Tomb of Ali Mardan


Archaeological Site
Protected Under: 
Antiquities Act, 1975

History of Site/ Monument

This monument was built by Ali Mardan Khan, a noble at the court of Shahjahan in 1638. He became an indispensable member and most trustworthy colleague of the Emperor and was appointed Governor of Kashmir, Lahore and Kabul. He died in 1656-57 while on his way to Kashmir and his body taken back and buried in this magnificent tomb that he had built for his mother.   

Present Condition (Exterior & Interior)

Since the monument is well protected because of being in the center of Railway workshop and stores areas. Present condition of the monument is good and well maintained. The sings of ravages can be attributed to the Sikh rule, during which this building of the tomb and its gateway on north, was used for military purposes.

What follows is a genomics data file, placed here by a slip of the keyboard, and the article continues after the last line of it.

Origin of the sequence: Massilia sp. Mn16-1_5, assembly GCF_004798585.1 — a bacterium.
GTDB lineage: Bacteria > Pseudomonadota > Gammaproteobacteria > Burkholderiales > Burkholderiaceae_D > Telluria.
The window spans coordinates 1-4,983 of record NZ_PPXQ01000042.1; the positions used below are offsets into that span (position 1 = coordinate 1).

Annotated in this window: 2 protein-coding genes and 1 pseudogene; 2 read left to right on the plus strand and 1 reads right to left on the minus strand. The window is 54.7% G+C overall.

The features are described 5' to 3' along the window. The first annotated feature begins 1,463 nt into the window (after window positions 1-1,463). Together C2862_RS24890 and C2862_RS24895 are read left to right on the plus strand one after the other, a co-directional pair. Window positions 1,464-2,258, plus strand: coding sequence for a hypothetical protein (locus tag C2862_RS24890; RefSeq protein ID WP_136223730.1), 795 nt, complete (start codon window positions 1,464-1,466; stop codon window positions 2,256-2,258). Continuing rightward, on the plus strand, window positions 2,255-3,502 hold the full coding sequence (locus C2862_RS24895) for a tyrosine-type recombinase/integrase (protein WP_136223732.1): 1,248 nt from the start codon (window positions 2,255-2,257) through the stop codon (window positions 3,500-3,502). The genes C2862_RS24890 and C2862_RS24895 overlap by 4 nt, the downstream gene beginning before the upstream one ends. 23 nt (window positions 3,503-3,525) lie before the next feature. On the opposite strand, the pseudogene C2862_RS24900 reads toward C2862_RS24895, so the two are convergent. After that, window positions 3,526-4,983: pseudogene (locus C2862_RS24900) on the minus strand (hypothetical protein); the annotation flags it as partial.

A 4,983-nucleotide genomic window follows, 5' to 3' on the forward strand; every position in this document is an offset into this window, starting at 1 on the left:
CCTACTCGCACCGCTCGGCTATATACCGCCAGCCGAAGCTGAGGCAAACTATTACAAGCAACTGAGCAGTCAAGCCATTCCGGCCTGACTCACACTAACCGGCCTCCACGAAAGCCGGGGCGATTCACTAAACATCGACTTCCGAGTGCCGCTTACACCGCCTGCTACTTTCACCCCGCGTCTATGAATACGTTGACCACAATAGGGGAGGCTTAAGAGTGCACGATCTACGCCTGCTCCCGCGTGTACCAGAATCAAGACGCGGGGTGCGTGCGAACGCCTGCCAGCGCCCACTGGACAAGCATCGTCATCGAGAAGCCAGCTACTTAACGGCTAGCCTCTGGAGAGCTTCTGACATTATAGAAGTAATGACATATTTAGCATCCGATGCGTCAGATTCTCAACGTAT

Decorative motives/ important features

The tomb is octagonal in shape and all sides have lofty Timurid entrances. Structure is superimposed by a massive double dome raised on a drum. Although most of the small domed kiosks (chattries) at the each corner of the roof are lost, these small kiosks were popular decorative feature during 16th and 17th century Mughal tombs. There are enough strong structural evidences those suggest that the tomb was constructed in the middle of a paradisiacal (Chahar-Bagh) garden. The extents of that garden can be gauged by the double-storey gateway in the north. Similar type of gateway would have marked the centers of the south, west and east edges of the square garden. At present entire surface decorations in the interior and exterior of the tomb are obliterated except some remains of frescoes in some alcoves. The exterior walls of the tomb must once have the tile mosaic decorations which now are totally absent. The gateway on the north of the tomb still has the enameled tile mosaic embellishment to advocate the brilliance of its workmanship.